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Dosing of Clopidogrel (Plavix) Based on CYP2C19 Genotype and the Effect on Platelet Reactivity in Patients with Stable Cardiovascular Disease

 

 

Clopidogrel (Plavix) is an oral, thienopyridine class antiplatelet agent used to inhibit blood clots in coronary artery disease (CAD), peripheral vascular disease, and cerebrovascular disease. The drug works by irreversibly inhibiting a receptor called P2Y12, an adenosine diphosphate ADP chemoreceptor. Adverse effects include hemorrhage, severe neutropenia, and thrombotic thrombocytopenic purpura (TTP).

 

It has been reported that variants in the CYP2C19 gene influence the pharmacologic and clinical response to the standard 75-mg daily maintenance dose. As a result, a study published in the Journal of the American Medical Association (2011;306:2221-2228) was performed. to test whether higher doses (up to 300 mg daily) improve the response to clopidogrel in the setting of loss-of-function CYP2C19 genotypes.

 

The study, ELEVATE-TIMI 56, was a multicenter, randomized, double-blind trial that enrolled and genotyped 333 patients with cardiovascular disease across 32 sites from October 2010 until September 2011. Study participants received maintenance doses of clopidogrel for 4 treatment periods, each lasting approximately 14 days, based on genotype. In total, 247 noncarriers of a CYP2C19*2 loss-of-function allele were to receive 75 and 150 mg daily of clopidogrel (2 periods each), whereas 86 carriers (80 heterozygotes, 6 homozygotes) were to receive 75, 150, 225, and 300 mg daily. The main outcome measures were platelet function test results (vasodilator-stimulated phosphoprotein [VASP] phosphorylation and VerifyNow P2Y12 assays) and adverse events.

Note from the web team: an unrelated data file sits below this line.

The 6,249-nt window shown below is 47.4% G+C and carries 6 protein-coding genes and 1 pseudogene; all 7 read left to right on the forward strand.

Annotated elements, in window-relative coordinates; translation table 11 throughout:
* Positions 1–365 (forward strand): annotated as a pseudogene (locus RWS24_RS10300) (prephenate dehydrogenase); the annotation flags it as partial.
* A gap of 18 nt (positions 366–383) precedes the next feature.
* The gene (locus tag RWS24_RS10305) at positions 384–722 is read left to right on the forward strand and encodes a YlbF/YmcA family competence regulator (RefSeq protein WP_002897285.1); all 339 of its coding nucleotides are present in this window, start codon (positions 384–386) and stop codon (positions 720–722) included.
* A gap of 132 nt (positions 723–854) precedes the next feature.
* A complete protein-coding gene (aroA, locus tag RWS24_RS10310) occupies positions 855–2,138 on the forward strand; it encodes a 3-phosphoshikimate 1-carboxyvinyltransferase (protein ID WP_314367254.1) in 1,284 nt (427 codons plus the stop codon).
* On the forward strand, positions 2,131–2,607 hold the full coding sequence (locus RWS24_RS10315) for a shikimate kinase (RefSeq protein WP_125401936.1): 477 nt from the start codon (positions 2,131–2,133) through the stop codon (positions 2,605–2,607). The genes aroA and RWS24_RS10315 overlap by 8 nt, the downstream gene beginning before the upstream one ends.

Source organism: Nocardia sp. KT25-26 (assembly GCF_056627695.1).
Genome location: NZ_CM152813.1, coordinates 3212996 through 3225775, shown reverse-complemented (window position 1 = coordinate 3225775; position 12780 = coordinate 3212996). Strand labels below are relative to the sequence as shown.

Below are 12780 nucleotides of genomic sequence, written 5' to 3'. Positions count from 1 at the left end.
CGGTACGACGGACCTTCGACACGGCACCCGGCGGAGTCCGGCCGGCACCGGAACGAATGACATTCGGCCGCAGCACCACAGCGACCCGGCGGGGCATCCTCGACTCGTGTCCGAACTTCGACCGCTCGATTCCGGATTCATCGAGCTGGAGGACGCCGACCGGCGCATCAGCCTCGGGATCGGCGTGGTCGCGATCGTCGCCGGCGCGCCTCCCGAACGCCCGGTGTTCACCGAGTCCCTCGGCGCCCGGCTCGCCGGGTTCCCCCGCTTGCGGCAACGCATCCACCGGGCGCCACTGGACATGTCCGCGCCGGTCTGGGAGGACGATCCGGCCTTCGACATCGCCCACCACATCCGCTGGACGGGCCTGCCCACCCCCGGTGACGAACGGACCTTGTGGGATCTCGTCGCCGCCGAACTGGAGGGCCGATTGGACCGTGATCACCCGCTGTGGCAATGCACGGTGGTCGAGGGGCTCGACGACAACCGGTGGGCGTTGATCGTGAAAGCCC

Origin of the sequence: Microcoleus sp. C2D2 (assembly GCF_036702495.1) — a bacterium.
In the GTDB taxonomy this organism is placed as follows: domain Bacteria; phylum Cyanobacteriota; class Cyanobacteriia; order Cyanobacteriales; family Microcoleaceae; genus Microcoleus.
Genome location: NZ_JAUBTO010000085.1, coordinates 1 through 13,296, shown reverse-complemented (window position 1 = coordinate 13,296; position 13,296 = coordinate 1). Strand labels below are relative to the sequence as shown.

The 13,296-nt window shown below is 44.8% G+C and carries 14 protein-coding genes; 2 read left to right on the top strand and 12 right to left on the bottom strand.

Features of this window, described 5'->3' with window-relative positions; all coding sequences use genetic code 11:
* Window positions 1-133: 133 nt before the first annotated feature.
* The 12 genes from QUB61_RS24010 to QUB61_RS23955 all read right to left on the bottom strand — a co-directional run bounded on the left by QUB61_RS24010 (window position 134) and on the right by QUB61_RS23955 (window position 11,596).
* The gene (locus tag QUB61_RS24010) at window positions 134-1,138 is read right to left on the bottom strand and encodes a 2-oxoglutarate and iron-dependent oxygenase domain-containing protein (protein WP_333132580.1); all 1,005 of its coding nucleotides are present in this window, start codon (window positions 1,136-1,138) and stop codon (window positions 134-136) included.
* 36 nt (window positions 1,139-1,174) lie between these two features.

Results showed that:

 

1. Treatment with 75 mg daily, CYP2C19*2 heterozygotes had significantly higher on-treatment platelet reactivity than did noncarriers (VASP platelet reactivity index [PRI]: mean, 70.0% vs. 57.5%, and VerifyNow P2Y12 reaction units [PRU]: mean, 225.6 vs. 163.6; P < .001 for both comparisons).

 

2. Among CYP2C19*2 heterozygotes, doses up to 300 mg daily significantly reduced platelet reactivity, with VASP PRI decreasing to 48.9% and PRU to 127.5 (P < .001 for trend across doses for both).

 

3. Whereas 52% of CYP2C19*2 heterozygotes were nonresponders (≥230 PRU) with 75 mg of clopidogrel, only 10% were nonresponders with 225 or 300 mg (P < .001 for both).

 

4. Clopidogrel, 225 mg daily, reduced platelet reactivity in CYP2C19*2 heterozygotes to levels achieved with standard clopidogrel, 75 mg, in noncarriers

 

5. In CYP2C19*2 homozygotes, even with 300 mg daily of clopidogrel, the mean VASP PRI was 68.3% and mean PRU, 287.0.

 

According to the authors, among patients with stable cardiovascular disease, tripling the maintenance dose of clopidogrel to 225 mg daily in CYP2C19*2 heterozygotes achieved levels of platelet reactivity similar to that seen with the standard 75-mg dose in noncarriers; in contrast, for CYP2C19*2 homozygotes, doses as high as 300 mg daily did not result in comparable degrees of platelet inhibition.

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